Wednesday, April 24, 2013

Something I Wrote About Downtown Brantford

I was perusing the Facebook the other day and saw that an orginization in my city is running a contest. Apparently, those interested in entering just write their favourite vintage memories of Downtown Brantford and they can win something.
This was a no brainer for me. I grew up with Downtown Brantford as my playground.

A little background for the non-Brantford readers.
Brantford is a city built on industry and manufacturing. However in the 80s and 90s when manufacturing plants started closing up, moving south and changing to more automated ways of doing things many people in Brantford became unemployed in a short period of time. This along with the move from cities planned around a downtown core led a once thriving downtown to turn into a veritable wasteland. I'm not even joking. At one point the downtown was a bustling place where families would hang out and at it's lowest point it was cast as a location in a horror movie because the set directors really didn't have to do anything to it.

Scene from Silent Hill, 2006
See those boarded up buildings, that is not set design, that was our downtown. 
So anyway, here's the article I submitted with some additions because you're not all from Brantford.

As a long-time resident of Brantford, and for the most part Eagle Place, Downtown Brantford has been
a big part of my life.

For over 20 years I attended Cornerstone Church, which was housed first in a second storey space on
Queen Street and then, for many years, in the old Mason building on Colborne Street (right across from
Zorba's Greek restaurant). My dad was out of work for most of my childhood and so he spent a lot of
time volunteering at the church with my sisters and I in tow. We would often walk with my dad to the
church and would stop in at the local businesses - Jamie's Bookstore, de Haagen's bakery, the exotic
pet store and one or both of the two arcades downtown. I still remember ballet classes being help in a
building next to Cornerstone and at least 2 furriers, including Nymann's, that offered cold storage for
all your fur items.

The former Cornerstone Church building. The third floor was the coolest.

My mother also took us downtown often to pay the bills and simply to get out of the house. We would
walk or sometimes take the bus to pay the bills at the PUC office, the Post Office (had to sit on those
Countless Brantford children have burned their bottoms sitting on these lions during the summer.

 the Union Gas building and for a while even the Bell Telephone building where I saw my first
touch tone phone. 

I sat in this guy's lap more times than Santa Claus.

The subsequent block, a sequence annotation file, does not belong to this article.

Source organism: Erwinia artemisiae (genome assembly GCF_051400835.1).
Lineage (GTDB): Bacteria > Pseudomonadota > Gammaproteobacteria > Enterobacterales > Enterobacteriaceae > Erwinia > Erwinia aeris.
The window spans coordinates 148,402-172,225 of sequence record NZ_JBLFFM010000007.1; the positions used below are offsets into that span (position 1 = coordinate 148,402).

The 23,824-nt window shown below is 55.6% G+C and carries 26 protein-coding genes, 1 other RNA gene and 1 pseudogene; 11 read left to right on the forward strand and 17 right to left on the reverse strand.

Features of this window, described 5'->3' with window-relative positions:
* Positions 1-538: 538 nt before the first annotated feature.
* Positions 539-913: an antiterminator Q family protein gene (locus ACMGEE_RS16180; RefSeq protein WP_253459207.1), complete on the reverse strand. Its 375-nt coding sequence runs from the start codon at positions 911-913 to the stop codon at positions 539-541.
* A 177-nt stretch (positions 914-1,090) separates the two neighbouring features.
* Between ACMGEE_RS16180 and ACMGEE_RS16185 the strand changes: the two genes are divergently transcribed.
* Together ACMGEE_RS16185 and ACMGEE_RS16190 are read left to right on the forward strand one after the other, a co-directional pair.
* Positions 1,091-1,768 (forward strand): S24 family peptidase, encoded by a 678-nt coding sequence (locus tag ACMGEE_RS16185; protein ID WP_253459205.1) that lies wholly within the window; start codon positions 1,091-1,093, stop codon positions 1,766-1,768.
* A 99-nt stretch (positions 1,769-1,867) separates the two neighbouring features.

We would sometimes stop at the Burger King or the Laura Secord in the Eaton
Centre for a snack, run around Victoria Park or take part in one of the many programs offered by the
Brantford Public Library when it was still housed in the Carnegie Building. 

Formerly The Brantford Public Library, now part of Laurier Brantford's campus.

We took advantage of BiWay’s (the downtown location's) closing sale, I got lost in the old Woolco and I saw my first movie,Snow White, in the Capitol Theatre. I remember the huge murals of Pauline Johnson, Wayne Gretzky and Tonto on the side of Pauwels Travel Bureau and was treated to a birthday lunch at the Colonial Resturant one year. For some reason my mom always changed the subject when I asked why we
couldn't eat lunch at Justine's. (Nb. Justine's was a strip club.)

As a teenager The Downtown was a cool place to explore. I discovered Admirals and the beauty that is
the Junk Pile 

Read what's included in the Junk Pile and lament that you don't have that in your home town.

as well as a great 2 for 1 pizza place on Colborne Street's south side. At one point there
were at least four great second hand stores in the downtown core, a used record store in what used
to be a luggage and leather goods store and a great little Polish grocery and deli. Unique World in
the Mall catered to all my black light and incense needs, there were two theatres I could choose from
on a Saturday night and the short lived Red Rocket Cafe let me indulge in some excellent food in a
fantastically, kitschy environment.

Then I went away to school, vowing never to return to Brantford again which I'm pretty sure is the one
surefire way to ensure that one returns to Brantford indefinitely.

When I returned after four years in Waterloo and almost two in Hamilton, Brantford had changed.
The downtown core wasn't cool anymore, it was sad. The casino that had promised to solve all of
Brantford's problems had failed to live up to the glorious future politicians had promised and the
positive aspects of allowing Wilfred Laurier University to expand in Brantford were still being debated by local politicians.

I had started a family since leaving and, to be honest, would probably have avoided Brantford's
Downtown like the plague if things hadn't started to change.

The embracing of Laurier as a positive change for Brantford by city officials, the creation of Harmony
Square and the intentional role of community organizations like Freedom House, the Brantford Public
Library and others have made the downtown a positive place for families and businesses to be, as well
as, a place I want to explore again and a place where I can make memories with my own family.

Frosty Fest brings 15,000 people into Downtown Brantford over 3 days. A far cry from Silent Hill.

1 comment:

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